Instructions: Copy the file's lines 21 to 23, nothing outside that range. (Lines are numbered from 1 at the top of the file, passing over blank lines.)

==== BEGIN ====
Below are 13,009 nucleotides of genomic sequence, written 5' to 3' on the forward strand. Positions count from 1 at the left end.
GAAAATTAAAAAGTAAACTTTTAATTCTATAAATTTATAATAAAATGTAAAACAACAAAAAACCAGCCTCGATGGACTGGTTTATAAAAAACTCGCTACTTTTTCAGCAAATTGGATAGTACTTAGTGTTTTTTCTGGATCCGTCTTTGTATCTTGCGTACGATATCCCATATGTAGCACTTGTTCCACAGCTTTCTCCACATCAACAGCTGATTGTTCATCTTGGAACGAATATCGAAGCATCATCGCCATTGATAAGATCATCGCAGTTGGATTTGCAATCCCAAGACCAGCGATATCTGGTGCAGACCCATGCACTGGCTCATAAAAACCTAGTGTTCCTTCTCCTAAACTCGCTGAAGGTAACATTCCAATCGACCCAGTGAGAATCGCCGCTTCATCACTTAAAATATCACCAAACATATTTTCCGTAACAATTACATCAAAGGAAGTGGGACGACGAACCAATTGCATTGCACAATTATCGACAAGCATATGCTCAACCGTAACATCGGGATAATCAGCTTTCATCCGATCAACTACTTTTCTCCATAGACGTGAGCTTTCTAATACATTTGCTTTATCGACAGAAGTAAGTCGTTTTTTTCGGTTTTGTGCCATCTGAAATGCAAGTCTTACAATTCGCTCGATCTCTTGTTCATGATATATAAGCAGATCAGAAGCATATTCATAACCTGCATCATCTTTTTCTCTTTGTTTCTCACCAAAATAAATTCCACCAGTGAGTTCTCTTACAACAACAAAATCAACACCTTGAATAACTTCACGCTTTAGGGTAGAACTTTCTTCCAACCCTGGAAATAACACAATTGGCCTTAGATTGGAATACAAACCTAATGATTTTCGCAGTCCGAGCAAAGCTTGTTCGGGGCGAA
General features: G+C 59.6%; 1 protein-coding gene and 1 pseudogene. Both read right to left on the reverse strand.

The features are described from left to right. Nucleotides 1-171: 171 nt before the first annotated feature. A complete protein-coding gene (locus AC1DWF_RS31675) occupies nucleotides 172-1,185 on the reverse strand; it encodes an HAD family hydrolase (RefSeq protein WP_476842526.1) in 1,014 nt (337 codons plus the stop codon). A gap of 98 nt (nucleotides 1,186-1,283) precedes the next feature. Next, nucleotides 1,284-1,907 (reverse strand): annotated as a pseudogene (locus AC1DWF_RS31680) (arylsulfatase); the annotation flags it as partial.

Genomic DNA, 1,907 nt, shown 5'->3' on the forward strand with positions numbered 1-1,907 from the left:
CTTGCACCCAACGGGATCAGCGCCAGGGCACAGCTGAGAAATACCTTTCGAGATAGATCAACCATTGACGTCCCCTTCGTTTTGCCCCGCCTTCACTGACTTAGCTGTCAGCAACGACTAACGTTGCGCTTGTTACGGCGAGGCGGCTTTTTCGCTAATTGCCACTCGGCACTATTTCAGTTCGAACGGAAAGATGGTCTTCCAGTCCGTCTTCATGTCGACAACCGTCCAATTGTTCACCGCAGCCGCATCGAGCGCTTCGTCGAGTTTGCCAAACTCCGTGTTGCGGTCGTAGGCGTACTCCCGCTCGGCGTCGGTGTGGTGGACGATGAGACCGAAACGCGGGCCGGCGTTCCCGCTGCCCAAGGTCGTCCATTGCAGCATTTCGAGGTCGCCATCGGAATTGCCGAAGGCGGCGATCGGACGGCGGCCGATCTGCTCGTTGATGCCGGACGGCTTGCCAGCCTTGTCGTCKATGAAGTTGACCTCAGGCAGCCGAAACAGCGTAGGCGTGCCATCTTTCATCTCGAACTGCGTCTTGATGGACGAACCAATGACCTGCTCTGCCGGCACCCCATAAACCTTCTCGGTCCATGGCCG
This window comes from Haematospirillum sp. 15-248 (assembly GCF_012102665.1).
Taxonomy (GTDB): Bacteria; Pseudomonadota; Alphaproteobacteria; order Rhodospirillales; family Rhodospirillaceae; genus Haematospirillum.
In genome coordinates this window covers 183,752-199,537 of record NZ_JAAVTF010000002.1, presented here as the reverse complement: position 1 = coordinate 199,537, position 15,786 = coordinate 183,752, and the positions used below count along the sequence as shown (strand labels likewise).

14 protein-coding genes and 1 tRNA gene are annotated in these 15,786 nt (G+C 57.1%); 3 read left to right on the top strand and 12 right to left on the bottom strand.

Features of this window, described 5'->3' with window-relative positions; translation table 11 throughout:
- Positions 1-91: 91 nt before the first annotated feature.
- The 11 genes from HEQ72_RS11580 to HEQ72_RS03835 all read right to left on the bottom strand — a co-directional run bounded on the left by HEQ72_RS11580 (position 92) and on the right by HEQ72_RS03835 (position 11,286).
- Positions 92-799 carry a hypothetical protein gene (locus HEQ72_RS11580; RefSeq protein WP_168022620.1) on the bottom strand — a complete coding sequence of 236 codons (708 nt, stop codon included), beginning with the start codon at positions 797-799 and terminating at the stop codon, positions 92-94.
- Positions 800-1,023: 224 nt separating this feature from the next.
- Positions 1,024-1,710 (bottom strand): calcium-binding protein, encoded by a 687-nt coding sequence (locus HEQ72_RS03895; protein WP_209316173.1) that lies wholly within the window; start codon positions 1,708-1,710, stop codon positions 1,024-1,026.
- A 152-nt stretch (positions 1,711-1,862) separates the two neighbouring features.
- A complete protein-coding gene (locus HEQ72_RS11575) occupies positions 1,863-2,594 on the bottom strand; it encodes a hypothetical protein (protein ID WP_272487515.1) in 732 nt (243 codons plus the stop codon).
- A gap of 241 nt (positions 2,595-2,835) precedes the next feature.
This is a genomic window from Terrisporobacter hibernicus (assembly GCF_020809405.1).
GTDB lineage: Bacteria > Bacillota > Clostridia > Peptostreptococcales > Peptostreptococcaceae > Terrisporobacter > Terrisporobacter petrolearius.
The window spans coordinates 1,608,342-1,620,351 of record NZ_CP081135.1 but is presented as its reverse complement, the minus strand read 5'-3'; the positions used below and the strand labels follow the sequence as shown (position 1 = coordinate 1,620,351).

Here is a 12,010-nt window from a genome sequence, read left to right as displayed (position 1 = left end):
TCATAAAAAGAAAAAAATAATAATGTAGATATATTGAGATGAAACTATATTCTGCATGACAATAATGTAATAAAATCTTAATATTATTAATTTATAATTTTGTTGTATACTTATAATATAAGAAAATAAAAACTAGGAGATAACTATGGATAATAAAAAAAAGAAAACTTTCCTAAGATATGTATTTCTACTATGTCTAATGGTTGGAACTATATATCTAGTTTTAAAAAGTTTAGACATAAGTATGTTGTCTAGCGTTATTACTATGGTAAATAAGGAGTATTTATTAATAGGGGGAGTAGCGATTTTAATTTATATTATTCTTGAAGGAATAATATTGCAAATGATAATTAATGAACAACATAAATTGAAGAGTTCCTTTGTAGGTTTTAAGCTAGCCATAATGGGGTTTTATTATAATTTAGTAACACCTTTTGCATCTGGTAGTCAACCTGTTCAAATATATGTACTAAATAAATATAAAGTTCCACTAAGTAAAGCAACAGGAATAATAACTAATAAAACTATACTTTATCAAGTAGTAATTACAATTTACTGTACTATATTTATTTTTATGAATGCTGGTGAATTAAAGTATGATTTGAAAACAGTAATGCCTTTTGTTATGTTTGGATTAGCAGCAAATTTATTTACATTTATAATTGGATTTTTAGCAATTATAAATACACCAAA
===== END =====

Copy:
GTDB lineage: Bacteria > Bacillota > Clostridia > Peptostreptococcales > Peptostreptococcaceae > Terrisporobacter > Terrisporobacter petrolearius.
The window spans coordinates 1,608,342-1,620,351 of record NZ_CP081135.1 but is presented as its reverse complement, the minus strand read 5'-3'; the positions used below and the strand labels follow the sequence as shown (position 1 = coordinate 1,620,351).

Here is a 12,010-nt window from a genome sequence, read left to right as displayed (position 1 = left end):